Since writing this post, I’m noticing this font substitution taking place more often.  For example, Twitter‘s login input fields behave the same way, as does the h2 tag on Dictionary.com.  What all of these have in common is that they specify the first font name in quotes (presumably since it contains multiple words) and it happens to be a font that I don’t have installed.  While quotes should be permitted in such cases and are even encouraged by some, I find that its not necessary and here appears to not have the intended effect.

SWFUpload Doesn't Work with Windows 7

posted by admin in Flash, JavaScript

Uploading files using a browser has never been ideal, partly since JavaScript and/or HTML do not have the privilege to read size of files on the local file system which stands in the way of calculating upload progress and informing the user with a standard progress bar. To get around this, you can use a Java applet, one of the many hacks which involve Perl, PHP/CLI, or the awesome and very customizable SWFUpload. However, as a new Windows 7 user, I discovered that SWFUpload immediately reports 100% completion and the progress reporting fails. I’m guessing the problem is related to Windows 7′s restrictive nature and a new restrictions on flash plugin’s access to the file system, but hopefully the problem is solvable.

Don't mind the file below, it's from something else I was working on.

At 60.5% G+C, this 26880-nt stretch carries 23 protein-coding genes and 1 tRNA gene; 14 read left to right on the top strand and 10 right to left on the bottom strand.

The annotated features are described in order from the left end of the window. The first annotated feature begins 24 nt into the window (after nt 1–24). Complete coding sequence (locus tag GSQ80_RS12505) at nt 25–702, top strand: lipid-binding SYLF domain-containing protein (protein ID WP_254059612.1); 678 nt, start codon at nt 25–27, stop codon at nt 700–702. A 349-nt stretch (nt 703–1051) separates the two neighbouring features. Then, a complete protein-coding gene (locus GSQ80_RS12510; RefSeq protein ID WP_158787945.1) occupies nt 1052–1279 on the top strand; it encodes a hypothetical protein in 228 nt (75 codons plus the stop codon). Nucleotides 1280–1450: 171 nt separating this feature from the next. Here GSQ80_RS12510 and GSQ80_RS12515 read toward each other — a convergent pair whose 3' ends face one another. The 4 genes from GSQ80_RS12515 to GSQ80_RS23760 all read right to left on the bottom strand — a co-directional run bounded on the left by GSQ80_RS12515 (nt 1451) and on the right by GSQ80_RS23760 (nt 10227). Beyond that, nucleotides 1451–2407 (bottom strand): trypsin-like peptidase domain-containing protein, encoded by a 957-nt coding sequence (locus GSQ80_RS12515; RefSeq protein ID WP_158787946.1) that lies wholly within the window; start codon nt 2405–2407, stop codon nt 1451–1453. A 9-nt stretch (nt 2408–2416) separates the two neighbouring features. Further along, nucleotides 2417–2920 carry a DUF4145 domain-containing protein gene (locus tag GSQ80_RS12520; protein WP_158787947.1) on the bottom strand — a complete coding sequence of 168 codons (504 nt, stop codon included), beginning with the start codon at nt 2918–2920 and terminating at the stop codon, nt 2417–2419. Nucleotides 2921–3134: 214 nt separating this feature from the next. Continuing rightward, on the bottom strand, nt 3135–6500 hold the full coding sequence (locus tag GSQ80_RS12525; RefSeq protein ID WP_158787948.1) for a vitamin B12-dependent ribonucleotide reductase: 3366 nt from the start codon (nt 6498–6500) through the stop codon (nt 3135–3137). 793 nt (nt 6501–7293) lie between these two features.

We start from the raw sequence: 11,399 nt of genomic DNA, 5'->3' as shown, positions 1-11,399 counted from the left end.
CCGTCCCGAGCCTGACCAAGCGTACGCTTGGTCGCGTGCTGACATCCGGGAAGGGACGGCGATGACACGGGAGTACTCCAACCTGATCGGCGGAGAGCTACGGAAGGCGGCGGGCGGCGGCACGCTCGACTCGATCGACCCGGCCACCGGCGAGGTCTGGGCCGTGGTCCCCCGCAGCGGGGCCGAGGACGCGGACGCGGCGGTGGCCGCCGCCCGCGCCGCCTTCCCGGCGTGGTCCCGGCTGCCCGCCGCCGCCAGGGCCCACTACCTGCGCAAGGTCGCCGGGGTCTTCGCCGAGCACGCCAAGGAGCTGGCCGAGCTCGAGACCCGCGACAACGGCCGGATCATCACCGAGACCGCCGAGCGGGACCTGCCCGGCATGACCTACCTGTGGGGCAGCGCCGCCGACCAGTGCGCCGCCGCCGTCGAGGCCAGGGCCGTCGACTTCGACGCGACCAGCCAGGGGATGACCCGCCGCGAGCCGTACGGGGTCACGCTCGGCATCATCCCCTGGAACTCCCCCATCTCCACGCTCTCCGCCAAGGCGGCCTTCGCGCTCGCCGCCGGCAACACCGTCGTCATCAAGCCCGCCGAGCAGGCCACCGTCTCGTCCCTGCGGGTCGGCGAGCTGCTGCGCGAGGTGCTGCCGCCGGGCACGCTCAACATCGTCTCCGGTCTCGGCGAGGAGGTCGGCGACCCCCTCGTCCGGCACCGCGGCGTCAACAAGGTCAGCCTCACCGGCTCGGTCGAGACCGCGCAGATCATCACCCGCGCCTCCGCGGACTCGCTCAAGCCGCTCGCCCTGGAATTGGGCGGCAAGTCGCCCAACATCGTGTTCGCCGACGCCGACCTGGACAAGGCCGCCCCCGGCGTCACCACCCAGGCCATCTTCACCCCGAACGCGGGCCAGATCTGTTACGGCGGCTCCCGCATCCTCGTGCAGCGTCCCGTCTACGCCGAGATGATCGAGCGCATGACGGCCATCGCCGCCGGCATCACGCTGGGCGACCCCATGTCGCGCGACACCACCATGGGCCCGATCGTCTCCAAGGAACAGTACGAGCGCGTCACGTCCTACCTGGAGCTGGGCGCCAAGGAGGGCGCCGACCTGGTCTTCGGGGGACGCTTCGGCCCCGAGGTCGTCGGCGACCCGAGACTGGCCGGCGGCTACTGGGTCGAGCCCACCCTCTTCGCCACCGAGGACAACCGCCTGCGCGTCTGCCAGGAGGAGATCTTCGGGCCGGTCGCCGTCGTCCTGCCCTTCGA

In the meantime, its assuring that the uploads using SWFUpload do work, only the reporting part doesn’t, but that’s the whole reason for using it. The problem was reported on the SWFUpload forum and hopefully its being looked into.

Live XML Editor

posted by admin in JavaScript, jQuery, PHP, XML

While I don’t recommend editing XML files by hand, its not an uncommon task and I occasionally find myself having to do it.  As I am a big advocate of web based applications, I was hoping to find a web based XML editor but had trouble finding one.  So I built one.

From the technical point of view, editing the XML directly (rather than translating it to a more edit-friendly format, then converting it back) was something I wanted to explore and jQuery’s fantastic DOM support (which covers XML files as well) seemed to be the right approach.  All of the editing is handled in the browser and each update is reflected in the source XML immediately.  Saving merely consists of pushing the string onto a PHP script which saves the file.